Her notes are just as full as Jaxon and Meisha's are from their births. But while theirs are filled with entries of how feeding was going and how I am feeling, Olive's are filled with concerns. Almost every entry contained an observation of 'birthmarks', 'pigmentation', congenital melanocytic nevus'. Each one documenting the next step in diagnosis and testing. Referrals for ultrasounds and appointments with dermatologists, paediatricians, requests for blood screening to test for chromosomal disorders and deficiencies.
There is a multitude of entries from different paediatric registrars and consultants, nurses and midwives. There is a quickly scrawled entry from when Olive was merely an hour and a half old requesting written consent for them to take medical photographs. Eddie and I realised as we read through this that we've never seen these photos. Some of the first photos taken in our daughters life and we've never seen them.
There are notes about how Olive had blood in her nappy from skin torn from the thick, sticky meconium - she wasn't even a day old!
I cant help thinking that while all these concerned comments, entries, notes were being written in my chart, what they presented to my face made me feel differently.
While Eddie and I were afraid, the staff caring for Olive and I must have been also. A vulnerable new baby comes into the world on your watch and you've never even heard of the condition she has, let alone seen it and cared for somebody with it. Yet, each one of those people were reassuring and friendly. They took care of my baby and I with respect and professionalism. They all told me I had a beautiful daughter, and whether they truthfully saw Olive's pure and absolute beauty, and don't just say that to every new mother, I'll never know. But I am thankful to them all for treating us just as another mother and baby, and not making me feel like 'the woman in room 101 with the birthmark baby'.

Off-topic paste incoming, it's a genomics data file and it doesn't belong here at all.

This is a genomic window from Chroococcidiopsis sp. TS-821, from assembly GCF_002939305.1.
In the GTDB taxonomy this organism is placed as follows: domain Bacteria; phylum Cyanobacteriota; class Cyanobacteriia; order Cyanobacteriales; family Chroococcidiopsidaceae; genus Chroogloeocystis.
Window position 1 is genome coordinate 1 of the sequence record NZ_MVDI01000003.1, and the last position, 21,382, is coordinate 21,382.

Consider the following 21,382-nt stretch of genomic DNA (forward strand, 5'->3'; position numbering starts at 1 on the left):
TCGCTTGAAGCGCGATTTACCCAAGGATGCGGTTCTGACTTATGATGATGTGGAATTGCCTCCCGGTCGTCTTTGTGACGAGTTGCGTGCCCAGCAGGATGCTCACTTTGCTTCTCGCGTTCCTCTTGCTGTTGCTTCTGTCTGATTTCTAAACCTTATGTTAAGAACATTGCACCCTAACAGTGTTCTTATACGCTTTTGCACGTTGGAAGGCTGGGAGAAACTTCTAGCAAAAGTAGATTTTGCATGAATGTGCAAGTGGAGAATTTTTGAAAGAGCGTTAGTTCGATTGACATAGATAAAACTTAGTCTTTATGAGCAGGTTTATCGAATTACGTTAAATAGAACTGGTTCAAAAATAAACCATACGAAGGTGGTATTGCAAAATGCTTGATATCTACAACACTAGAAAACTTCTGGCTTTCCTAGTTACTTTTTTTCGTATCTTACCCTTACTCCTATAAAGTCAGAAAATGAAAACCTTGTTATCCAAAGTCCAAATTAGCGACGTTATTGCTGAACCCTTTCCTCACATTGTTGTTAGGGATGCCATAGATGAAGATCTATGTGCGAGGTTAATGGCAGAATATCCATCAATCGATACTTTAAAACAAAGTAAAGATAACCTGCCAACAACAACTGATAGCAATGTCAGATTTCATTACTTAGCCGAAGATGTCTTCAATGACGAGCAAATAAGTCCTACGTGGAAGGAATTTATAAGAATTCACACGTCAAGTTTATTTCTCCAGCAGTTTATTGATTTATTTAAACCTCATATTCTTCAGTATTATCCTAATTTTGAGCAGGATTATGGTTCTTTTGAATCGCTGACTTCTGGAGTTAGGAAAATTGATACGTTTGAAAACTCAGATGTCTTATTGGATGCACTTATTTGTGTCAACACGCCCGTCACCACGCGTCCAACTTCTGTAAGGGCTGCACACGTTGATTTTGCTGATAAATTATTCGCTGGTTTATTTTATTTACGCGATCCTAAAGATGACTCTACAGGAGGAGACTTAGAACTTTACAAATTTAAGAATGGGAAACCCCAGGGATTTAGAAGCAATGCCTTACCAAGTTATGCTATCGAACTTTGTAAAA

There is one note that caught my eye. It was written the day of her birth at 11am. Olive was born at 10.06am so she was not quite an hour old yet. It quickly (doctors scrawl!) outlines the issues she presented (her 'skin lesions' and her breathing difficulties) and underneath is the word Plan, underlined. There are 3 things on the list.
1. Photographer and get dermatology opinion
2. HUSS & USS spine
3. Normalise and feed.
Normalise and feed. This part actually made me upset reading through my notes, and I couldn't stop crying for the rest of the read. It doesn't make me sad upset though. Its more of a 'grateful upset'. The doctor who wrote this was the paediatric consultant who was working the time of Olive's birth. I'm not going to name him here, but he was called to theatre to look at Olive's skin. En route to theatre, he was called again due to respiratory distress from Olive at just 3 minutes old.
This man was the first person I ever heard say the term Giant Congenital Melanocytic Nevus. He was the person who, amongst a whole lot of chaos and fear, brought light to our situation by telling us what he knew of the condition and by telling us our brand new baby would be just fine.
And his entry into my charts were telling anyone else who read it how to deal with us - normalise it. Because, while IT (the condition) wasn't normal, this little baby WAS normal. She was as normal as the baby in the next room and the next. Sure she may have looked different, but hey! Don't we all?
I feel forever grateful to this doctor. Our lives could have certainly taken a different turn had we encountered someone not so calm and accepting that day.
I'd like to go and visit him soon and introduce him to nearly 6-year-old Olive. And tell him thank you, for all he did for us. And hopefully, show him a little girl who is happy and settled at her new school.